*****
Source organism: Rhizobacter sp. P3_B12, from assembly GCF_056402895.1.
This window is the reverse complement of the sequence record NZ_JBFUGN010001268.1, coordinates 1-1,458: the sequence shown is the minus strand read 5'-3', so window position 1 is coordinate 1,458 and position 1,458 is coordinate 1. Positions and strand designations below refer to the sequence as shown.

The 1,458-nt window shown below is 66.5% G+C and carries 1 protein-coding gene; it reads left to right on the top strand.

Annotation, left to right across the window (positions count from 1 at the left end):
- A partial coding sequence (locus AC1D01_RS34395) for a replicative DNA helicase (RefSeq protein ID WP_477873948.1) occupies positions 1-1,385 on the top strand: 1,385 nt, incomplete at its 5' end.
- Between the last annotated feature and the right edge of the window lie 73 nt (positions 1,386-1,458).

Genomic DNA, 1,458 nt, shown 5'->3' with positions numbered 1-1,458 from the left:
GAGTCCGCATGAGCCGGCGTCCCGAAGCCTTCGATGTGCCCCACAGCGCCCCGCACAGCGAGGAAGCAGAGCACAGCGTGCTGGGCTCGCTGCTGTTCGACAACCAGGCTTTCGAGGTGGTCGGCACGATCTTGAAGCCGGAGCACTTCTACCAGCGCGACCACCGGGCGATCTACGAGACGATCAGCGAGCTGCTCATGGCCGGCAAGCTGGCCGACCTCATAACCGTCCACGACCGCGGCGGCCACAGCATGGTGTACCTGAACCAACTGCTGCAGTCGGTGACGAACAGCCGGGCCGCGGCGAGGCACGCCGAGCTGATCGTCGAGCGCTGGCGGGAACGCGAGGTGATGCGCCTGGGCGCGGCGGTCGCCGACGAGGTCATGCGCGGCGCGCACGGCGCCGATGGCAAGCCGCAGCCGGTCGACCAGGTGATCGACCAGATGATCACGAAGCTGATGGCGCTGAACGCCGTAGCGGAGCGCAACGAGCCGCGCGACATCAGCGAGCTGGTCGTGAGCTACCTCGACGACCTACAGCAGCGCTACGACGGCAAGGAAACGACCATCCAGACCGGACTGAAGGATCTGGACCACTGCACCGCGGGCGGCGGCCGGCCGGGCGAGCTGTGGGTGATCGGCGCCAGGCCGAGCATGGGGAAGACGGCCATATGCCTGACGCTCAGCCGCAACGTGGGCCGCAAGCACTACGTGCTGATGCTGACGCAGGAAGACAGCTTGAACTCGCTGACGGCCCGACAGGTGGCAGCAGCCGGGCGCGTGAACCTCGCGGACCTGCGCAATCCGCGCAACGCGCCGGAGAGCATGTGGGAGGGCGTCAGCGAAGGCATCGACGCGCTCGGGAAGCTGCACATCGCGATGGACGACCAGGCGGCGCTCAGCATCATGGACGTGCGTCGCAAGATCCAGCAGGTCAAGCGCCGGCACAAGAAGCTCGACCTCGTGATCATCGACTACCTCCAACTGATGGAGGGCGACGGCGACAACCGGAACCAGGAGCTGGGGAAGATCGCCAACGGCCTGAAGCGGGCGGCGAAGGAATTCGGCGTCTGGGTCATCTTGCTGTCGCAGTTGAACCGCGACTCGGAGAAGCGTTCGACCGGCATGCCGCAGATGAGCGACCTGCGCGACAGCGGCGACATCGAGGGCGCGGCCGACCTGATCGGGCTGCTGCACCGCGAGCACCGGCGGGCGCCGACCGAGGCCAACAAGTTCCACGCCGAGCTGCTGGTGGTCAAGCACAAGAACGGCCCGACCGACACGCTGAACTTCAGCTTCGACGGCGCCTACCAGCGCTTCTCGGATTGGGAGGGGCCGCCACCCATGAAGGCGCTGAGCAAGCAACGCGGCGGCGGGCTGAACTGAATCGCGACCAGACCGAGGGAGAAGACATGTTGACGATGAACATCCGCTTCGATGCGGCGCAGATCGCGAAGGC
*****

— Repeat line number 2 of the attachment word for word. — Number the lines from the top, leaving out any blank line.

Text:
This window is the reverse complement of the sequence record NZ_JBFUGN010001268.1, coordinates 1-1,458: the sequence shown is the minus strand read 5'-3', so window position 1 is coordinate 1,458 and position 1,458 is coordinate 1. Positions and strand designations below refer to the sequence as shown.